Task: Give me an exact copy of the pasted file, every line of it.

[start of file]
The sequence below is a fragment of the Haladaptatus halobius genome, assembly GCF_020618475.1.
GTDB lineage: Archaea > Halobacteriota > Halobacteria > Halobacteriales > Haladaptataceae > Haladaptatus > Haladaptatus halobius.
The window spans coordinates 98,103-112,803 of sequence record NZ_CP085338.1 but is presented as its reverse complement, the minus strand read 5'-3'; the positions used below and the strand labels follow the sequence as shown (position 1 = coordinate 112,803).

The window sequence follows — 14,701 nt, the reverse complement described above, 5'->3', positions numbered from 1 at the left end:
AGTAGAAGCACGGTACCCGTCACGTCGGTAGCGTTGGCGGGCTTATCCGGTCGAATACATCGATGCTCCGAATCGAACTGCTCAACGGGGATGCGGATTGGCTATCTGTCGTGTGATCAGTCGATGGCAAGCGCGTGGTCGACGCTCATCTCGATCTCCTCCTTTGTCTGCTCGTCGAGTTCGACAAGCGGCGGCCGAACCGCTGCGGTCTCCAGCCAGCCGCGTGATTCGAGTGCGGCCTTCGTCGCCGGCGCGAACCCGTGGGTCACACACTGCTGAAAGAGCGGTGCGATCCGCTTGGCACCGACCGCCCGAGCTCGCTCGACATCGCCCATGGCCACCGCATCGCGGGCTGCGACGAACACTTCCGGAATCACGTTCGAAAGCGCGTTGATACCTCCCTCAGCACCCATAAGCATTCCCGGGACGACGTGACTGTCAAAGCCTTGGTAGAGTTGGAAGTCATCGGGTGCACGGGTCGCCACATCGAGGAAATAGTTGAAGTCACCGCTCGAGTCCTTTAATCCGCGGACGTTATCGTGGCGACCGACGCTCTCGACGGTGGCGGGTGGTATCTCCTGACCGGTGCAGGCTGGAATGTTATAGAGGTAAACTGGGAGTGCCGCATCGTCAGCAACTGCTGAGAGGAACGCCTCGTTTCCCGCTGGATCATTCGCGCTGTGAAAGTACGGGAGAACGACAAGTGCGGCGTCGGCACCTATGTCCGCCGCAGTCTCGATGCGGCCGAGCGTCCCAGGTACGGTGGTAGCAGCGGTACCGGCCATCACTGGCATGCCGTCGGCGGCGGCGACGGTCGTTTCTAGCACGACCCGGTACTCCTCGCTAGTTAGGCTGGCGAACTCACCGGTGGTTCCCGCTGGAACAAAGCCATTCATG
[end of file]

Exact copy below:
The sequence below is a fragment of the Haladaptatus halobius genome, assembly GCF_020618475.1.
GTDB lineage: Archaea > Halobacteriota > Halobacteria > Halobacteriales > Haladaptataceae > Haladaptatus > Haladaptatus halobius.
The window spans coordinates 98,103-112,803 of sequence record NZ_CP085338.1 but is presented as its reverse complement, the minus strand read 5'-3'; the positions used below and the strand labels follow the sequence as shown (position 1 = coordinate 112,803).

The window sequence follows — 14,701 nt, the reverse complement described above, 5'->3', positions numbered from 1 at the left end:
AGTAGAAGCACGGTACCCGTCACGTCGGTAGCGTTGGCGGGCTTATCCGGTCGAATACATCGATGCTCCGAATCGAACTGCTCAACGGGGATGCGGATTGGCTATCTGTCGTGTGATCAGTCGATGGCAAGCGCGTGGTCGACGCTCATCTCGATCTCCTCCTTTGTCTGCTCGTCGAGTTCGACAAGCGGCGGCCGAACCGCTGCGGTCTCCAGCCAGCCGCGTGATTCGAGTGCGGCCTTCGTCGCCGGCGCGAACCCGTGGGTCACACACTGCTGAAAGAGCGGTGCGATCCGCTTGGCACCGACCGCCCGAGCTCGCTCGACATCGCCCATGGCCACCGCATCGCGGGCTGCGACGAACACTTCCGGAATCACGTTCGAAAGCGCGTTGATACCTCCCTCAGCACCCATAAGCATTCCCGGGACGACGTGACTGTCAAAGCCTTGGTAGAGTTGGAAGTCATCGGGTGCACGGGTCGCCACATCGAGGAAATAGTTGAAGTCACCGCTCGAGTCCTTTAATCCGCGGACGTTATCGTGGCGACCGACGCTCTCGACGGTGGCGGGTGGTATCTCCTGACCGGTGCAGGCTGGAATGTTATAGAGGTAAACTGGGAGTGCCGCATCGTCAGCAACTGCTGAGAGGAACGCCTCGTTTCCCGCTGGATCATTCGCGCTGTGAAAGTACGGGAGAACGACAAGTGCGGCGTCGGCACCTATGTCCGCCGCAGTCTCGATGCGGCCGAGCGTCCCAGGTACGGTGGTAGCAGCGGTACCGGCCATCACTGGCATGCCGTCGGCGGCGGCGACGGTCGTTTCTAGCACGACCCGGTACTCCTCGCTAGTTAGGCTGGCGAACTCACCGGTGGTTCCCGCTGGAACAAAGCCATTCATG